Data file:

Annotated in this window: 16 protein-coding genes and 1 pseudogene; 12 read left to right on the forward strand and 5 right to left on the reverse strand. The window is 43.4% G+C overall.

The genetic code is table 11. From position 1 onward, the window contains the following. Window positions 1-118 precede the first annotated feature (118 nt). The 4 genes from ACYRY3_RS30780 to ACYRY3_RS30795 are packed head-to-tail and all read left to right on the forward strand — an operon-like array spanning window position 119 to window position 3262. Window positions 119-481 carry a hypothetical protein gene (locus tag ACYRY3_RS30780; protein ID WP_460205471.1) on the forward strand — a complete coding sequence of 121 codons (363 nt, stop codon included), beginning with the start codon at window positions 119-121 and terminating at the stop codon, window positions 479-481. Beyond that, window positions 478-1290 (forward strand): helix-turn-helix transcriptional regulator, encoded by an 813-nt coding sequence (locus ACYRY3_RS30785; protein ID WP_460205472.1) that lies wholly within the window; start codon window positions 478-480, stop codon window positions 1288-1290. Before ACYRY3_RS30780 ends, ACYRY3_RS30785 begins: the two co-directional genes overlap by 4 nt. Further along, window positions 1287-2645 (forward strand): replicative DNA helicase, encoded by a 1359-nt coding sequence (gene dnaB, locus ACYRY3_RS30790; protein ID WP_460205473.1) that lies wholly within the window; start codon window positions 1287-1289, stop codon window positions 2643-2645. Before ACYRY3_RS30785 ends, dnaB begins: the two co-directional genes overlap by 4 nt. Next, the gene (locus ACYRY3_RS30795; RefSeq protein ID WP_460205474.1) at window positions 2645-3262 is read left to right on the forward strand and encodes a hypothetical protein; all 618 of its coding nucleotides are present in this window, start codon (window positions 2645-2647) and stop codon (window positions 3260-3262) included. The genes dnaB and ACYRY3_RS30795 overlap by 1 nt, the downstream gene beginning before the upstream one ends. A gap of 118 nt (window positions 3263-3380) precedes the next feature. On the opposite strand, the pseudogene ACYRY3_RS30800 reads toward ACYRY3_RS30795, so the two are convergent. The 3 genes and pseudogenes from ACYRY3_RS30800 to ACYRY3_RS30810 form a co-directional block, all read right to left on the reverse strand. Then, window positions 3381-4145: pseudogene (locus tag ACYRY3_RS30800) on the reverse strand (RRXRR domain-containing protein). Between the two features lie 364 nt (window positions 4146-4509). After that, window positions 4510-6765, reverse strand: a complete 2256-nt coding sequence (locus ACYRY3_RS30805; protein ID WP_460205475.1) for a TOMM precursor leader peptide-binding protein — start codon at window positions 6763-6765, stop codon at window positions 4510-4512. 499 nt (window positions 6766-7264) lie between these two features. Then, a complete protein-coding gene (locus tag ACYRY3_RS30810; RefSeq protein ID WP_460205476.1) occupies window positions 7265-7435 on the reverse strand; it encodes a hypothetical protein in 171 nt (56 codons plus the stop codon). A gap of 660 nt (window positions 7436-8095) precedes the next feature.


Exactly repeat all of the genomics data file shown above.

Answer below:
Annotated in this window: 16 protein-coding genes and 1 pseudogene; 12 read left to right on the forward strand and 5 right to left on the reverse strand. The window is 43.4% G+C overall.

The genetic code is table 11. From position 1 onward, the window contains the following. Window positions 1-118 precede the first annotated feature (118 nt). The 4 genes from ACYRY3_RS30780 to ACYRY3_RS30795 are packed head-to-tail and all read left to right on the forward strand — an operon-like array spanning window position 119 to window position 3262. Window positions 119-481 carry a hypothetical protein gene (locus tag ACYRY3_RS30780; protein ID WP_460205471.1) on the forward strand — a complete coding sequence of 121 codons (363 nt, stop codon included), beginning with the start codon at window positions 119-121 and terminating at the stop codon, window positions 479-481. Beyond that, window positions 478-1290 (forward strand): helix-turn-helix transcriptional regulator, encoded by an 813-nt coding sequence (locus ACYRY3_RS30785; protein ID WP_460205472.1) that lies wholly within the window; start codon window positions 478-480, stop codon window positions 1288-1290. Before ACYRY3_RS30780 ends, ACYRY3_RS30785 begins: the two co-directional genes overlap by 4 nt. Further along, window positions 1287-2645 (forward strand): replicative DNA helicase, encoded by a 1359-nt coding sequence (gene dnaB, locus ACYRY3_RS30790; protein ID WP_460205473.1) that lies wholly within the window; start codon window positions 1287-1289, stop codon window positions 2643-2645. Before ACYRY3_RS30785 ends, dnaB begins: the two co-directional genes overlap by 4 nt. Next, the gene (locus ACYRY3_RS30795; RefSeq protein ID WP_460205474.1) at window positions 2645-3262 is read left to right on the forward strand and encodes a hypothetical protein; all 618 of its coding nucleotides are present in this window, start codon (window positions 2645-2647) and stop codon (window positions 3260-3262) included. The genes dnaB and ACYRY3_RS30795 overlap by 1 nt, the downstream gene beginning before the upstream one ends. A gap of 118 nt (window positions 3263-3380) precedes the next feature. On the opposite strand, the pseudogene ACYRY3_RS30800 reads toward ACYRY3_RS30795, so the two are convergent. The 3 genes and pseudogenes from ACYRY3_RS30800 to ACYRY3_RS30810 form a co-directional block, all read right to left on the reverse strand. Then, window positions 3381-4145: pseudogene (locus tag ACYRY3_RS30800) on the reverse strand (RRXRR domain-containing protein). Between the two features lie 364 nt (window positions 4146-4509). After that, window positions 4510-6765, reverse strand: a complete 2256-nt coding sequence (locus ACYRY3_RS30805; protein ID WP_460205475.1) for a TOMM precursor leader peptide-binding protein — start codon at window positions 6763-6765, stop codon at window positions 4510-4512. 499 nt (window positions 6766-7264) lie between these two features. Then, a complete protein-coding gene (locus tag ACYRY3_RS30810; RefSeq protein ID WP_460205476.1) occupies window positions 7265-7435 on the reverse strand; it encodes a hypothetical protein in 171 nt (56 codons plus the stop codon). A gap of 660 nt (window positions 7436-8095) precedes the next feature.